My morning started with my three guys bringing me birthday cards. "MOME" was written on one of the envelopes.  Bubby also made a to-do list for the day: "CADS. BLOONC. MAC HOUS LUOK PRID. LOUC. HPENI. PDE HATS." He handed it to me and said, "I messed up on the word lunch." My life is not much like I thought it would be at thirty-five. Yet when I stop and think about it, it is everything I hoped it would be. I lack no good thing. I can say that with confidence. I lack no good thing.

Tuesday, January 5, 2016

What I read in December

Here's a summary of what I read in December:

My Name is Mahtob by Mahtob Mahmoody
Not Without My Daughter was the first grown-up book I read as a kid, so when I saw that the library had a copy of the daughter sharing her story, I knew I needed to read it. Part of the book is about their time in Iran and the escape, but the rest of the book was about what has happened since. Mahtob writes about her childhood, her college years, and wrestling with forgiving her father while still wanting nothing to do with him. So much of this portion was relatable because although my dad never was physically abusive or held me in a foreign country, the heart of who Moody was to Mahtob in his unrepentence and unwillingness to do the right thing is exactly like my dad. The writing in this book was not outstanding, but the story Mahtob shares from her experiences is well worth the read.

Wild in the Hollow by Amber C. Haines
Although I haven't read Amber's blog in a long time, I used to.  She is a fabulous writer, and I knew I wanted to read her memoir. Her writing is poetic and she holds nothing back about the details of her past and her faith struggle. There were some theological things that I didn't agree with, but I am thankful Amber shared her story. I do wish I understood more of the why's in her struggles as a youth- as I am someone who ran toward faith as a teenager instead of away from it. The section where she writes about her child's medical issues resonated with me, as well as some other things about community. (Technically I finished this in January - but most of it was read in December.)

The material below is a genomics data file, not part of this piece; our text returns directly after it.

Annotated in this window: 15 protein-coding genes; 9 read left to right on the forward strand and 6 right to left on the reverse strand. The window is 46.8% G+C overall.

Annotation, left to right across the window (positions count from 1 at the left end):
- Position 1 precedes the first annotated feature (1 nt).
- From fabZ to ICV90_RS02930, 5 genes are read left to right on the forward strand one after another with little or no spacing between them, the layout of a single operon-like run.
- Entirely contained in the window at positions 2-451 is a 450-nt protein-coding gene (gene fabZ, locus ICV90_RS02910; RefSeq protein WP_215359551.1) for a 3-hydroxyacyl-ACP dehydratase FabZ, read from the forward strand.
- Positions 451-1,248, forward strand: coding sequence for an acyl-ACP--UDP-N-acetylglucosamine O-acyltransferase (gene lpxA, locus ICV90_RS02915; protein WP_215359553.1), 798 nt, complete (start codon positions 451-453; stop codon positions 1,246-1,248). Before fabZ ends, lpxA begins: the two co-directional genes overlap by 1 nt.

Felicity by Mary Oliver
I picked up a book of poetry this month. It was lovely. I need to do this more.

All the Light We Cannot See by Anthony Doerr
So many people recommended this book, and I ended up loving it.  I don't even know how to write a review of this book. It is more than just a World War II novel. The characters seem real, and most of them I wanted to befriend.

Simply Tuesday by Emily P. Freeman
I would like to reread this one when I have time. It is about contendness and smallness and simplicity, but it is written in a way that doesn't feel preachy. Emily writes beautifully, and this book was an easy read, but also an encouraging read.

Books I tried and didn't finish:

Sarah Bessey's Out of Sorts - Love her writing on her blog, and I loved Jesus Feminist, but I couldn't get into this book. I will try again another time, but it went back to the library.

Jefferson Bethke's It's Not What You Think - Many people I like recommended this book, but I found it just so-so and couldn't finish.

We have also been listening to audiobooks in the car. It makes all the driving to Bug's appointments go a little better.

In Novemeber I introduced the boys to Anne of Green Gables - and it was delightful. There were tears as we listened.

In December we got through: Charlotte's Web (I read this to the boys earlier, but hearing EB White read it was such fun!), George's Marvelous Medicine, Matilda, and Pippi Longstocking.